As a psychologist in the Sydney CBD, many of my clients come to me suffering from stress and anxiety. Whilst the reasons for their distress are as varied as the clients themselves, there is a theme that appears time and time again in both middle managers and executives. It has something to do with an individual?s ability to manage the anxiety that arises from disappointing others, facing conflict, challenging other people or simply ?saying no? to other people. It is this anxiety that people seek relief from and the best solution I find is to take a two-pronged approach. The first is to identify why it is so difficult for people to ?say no? and face real or imagined criticism or conflict from others. The second is to provide the skills of having ?crucial conversations?. The first step is essential since to focus on skills training without recognising powerful internal drivers to avoid anxiety often ?at all costs,? means that crucial conversations simply can?t be had . Together this approach can be enormously valuable and clients that do what I call ?the inner work? as well as refining their communication skills, find that change is lasting ? and, their anxiety manageable or a thing of the past.
What is a Crucial Conversation?
Kerry Patterson et al (2002) used the term Crucial Conversation in the book Crucial Conversations: Tools For Talking When The Stakes Are High. They define a Crucial Conversation as one in which:
- Opinions vary
- Stakes are high
- Emotions run strong
Imagine the potential for crucial conversations in the workplace? Opinions differ all the time together with emotions as people have different beliefs about how things should be done, how resources should be apportioned and the likely outcomes of action. When the stakes are of these differences are high ? and this can be in terms of human resources, finances, strategic, diplomatic costs and more, we have a Crucial Conversation.
Whilst I would encourage people to read this book, I would like to share with you some key bits of wisdom I have learnt over the years from my clients that might shed light on how to acquire the art of having crucial conversations.
- Crucial conversations with others must be preceded with the ability to have crucial conversations with yourself.
- When you can handle your own emotions about something, you will handle other people?s emotional reactions to what you have to say.
- When a person is able to reflect on the effect they or their message has on the other person and empathise with the other person?s perspective ?in the moment?, they can maintain a co-operative dialogue and salvage a conversation that might otherwise be conflictual.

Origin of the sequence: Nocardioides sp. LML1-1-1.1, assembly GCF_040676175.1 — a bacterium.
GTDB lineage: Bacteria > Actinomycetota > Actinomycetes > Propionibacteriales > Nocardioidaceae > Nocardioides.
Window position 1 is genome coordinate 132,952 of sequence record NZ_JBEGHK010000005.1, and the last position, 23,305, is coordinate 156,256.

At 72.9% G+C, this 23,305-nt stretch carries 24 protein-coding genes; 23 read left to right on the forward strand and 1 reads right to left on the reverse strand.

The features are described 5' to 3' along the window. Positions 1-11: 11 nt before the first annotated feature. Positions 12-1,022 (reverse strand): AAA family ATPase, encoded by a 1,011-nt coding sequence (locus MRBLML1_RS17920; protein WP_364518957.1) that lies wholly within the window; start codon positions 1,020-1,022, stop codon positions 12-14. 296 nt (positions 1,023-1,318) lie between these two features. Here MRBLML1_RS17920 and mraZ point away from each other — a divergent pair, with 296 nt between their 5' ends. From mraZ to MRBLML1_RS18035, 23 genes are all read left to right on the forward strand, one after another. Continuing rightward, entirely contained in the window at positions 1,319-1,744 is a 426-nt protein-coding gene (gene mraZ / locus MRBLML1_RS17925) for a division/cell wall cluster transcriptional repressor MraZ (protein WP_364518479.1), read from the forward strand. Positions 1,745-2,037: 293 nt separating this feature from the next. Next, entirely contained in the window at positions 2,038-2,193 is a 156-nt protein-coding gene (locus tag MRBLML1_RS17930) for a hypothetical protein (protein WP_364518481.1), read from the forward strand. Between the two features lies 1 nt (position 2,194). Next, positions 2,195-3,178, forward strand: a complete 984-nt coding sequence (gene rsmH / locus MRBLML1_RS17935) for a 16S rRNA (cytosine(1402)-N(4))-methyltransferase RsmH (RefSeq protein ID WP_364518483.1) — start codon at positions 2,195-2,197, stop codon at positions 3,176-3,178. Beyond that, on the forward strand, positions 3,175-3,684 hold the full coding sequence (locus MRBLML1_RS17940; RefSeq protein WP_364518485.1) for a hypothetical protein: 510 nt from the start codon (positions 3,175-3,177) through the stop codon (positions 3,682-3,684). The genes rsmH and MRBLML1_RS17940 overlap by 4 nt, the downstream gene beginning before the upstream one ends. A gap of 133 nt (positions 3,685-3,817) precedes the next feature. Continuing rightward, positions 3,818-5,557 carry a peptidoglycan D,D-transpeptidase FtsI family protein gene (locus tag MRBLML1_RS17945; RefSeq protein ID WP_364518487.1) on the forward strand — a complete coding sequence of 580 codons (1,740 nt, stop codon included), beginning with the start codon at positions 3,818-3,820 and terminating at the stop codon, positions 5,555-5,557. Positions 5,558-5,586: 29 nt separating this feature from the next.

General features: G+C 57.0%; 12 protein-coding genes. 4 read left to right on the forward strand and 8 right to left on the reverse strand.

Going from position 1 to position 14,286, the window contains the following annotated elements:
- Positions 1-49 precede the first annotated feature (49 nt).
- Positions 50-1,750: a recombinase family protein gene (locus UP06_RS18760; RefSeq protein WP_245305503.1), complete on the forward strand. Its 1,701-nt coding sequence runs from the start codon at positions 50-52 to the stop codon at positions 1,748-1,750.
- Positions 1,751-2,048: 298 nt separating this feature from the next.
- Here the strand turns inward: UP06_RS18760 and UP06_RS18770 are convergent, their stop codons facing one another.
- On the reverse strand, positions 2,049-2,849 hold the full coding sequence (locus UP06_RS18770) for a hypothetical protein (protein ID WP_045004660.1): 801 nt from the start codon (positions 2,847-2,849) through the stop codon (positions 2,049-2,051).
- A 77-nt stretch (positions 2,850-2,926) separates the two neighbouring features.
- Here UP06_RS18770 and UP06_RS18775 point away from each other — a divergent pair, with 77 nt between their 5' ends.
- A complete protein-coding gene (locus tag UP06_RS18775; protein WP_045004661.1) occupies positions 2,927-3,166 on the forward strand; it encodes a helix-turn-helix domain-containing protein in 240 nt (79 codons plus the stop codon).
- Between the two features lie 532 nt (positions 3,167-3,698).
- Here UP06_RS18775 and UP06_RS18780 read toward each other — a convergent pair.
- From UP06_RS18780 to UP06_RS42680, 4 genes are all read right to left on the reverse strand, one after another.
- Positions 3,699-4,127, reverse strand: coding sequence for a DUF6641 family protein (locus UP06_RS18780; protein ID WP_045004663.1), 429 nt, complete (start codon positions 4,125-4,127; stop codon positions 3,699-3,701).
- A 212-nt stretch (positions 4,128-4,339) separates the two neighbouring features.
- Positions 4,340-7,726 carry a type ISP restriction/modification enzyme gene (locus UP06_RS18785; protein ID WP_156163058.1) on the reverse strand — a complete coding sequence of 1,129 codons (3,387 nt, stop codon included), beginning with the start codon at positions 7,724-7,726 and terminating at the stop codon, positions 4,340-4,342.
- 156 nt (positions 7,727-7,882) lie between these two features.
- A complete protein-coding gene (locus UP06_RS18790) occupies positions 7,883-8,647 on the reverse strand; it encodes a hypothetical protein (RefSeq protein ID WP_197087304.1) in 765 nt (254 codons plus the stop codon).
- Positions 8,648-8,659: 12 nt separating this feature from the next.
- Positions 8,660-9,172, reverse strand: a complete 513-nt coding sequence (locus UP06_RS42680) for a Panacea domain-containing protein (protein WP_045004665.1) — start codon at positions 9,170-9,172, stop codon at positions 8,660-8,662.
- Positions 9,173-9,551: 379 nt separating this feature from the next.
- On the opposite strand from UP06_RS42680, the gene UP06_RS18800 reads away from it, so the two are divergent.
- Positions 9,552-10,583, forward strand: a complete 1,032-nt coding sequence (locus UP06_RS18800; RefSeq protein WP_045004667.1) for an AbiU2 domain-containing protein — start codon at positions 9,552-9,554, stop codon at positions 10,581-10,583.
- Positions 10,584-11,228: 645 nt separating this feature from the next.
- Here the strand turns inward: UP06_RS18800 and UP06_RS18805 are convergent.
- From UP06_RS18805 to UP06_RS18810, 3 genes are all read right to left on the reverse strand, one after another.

- Trust between people is essential to navigate to a good outcome of a crucial conversation.
- It is easier to convey challenging information when one?s request or comment is balanced with more positive support for the other person?s point of view.
The first three points relate to the changes that must come from within a person ? the ?inner work? I referred to earlier. This is essential if the person suffering from anxiety is to find long-term solutions to working with diverse perspectives whilst obtaining cooperation from others. I tell my clients that anxiety is a feeling rising from within that is shouting very loudly to be heard. It is my job to work with them to find the language of that anxiety. Invariably, in the social context, it arises when a person fears being criticised, made to feel foolish, undermined or experiencing a feeling of inadequacy. These internal fears are often so great that they prevent a person from attempting crucial conversations. Instead they avoid them at all costs, giving rise eventually to more conflict and cost.
The last two points relate to some of the conditions under which an effective crucial conversation can be had. Whilst it is outside the words of this blog to provide an in-depth training in the art of crucial conversations, suffice to say that trust, empathy and respect for other people?s perspective is essential. Without these crucial ingredients, one has to resort to force or organisational rank to make their point rather than gaining cooperation and ideally collaboration from others.
References: Patterson, P. Grenny, J. McMillan, R. & Switzler, A. (2002) (2002) Crucial Conversation in the book Crucial Conversations: Tools For Talking When The Stakes Are High. NY: McGraw Hill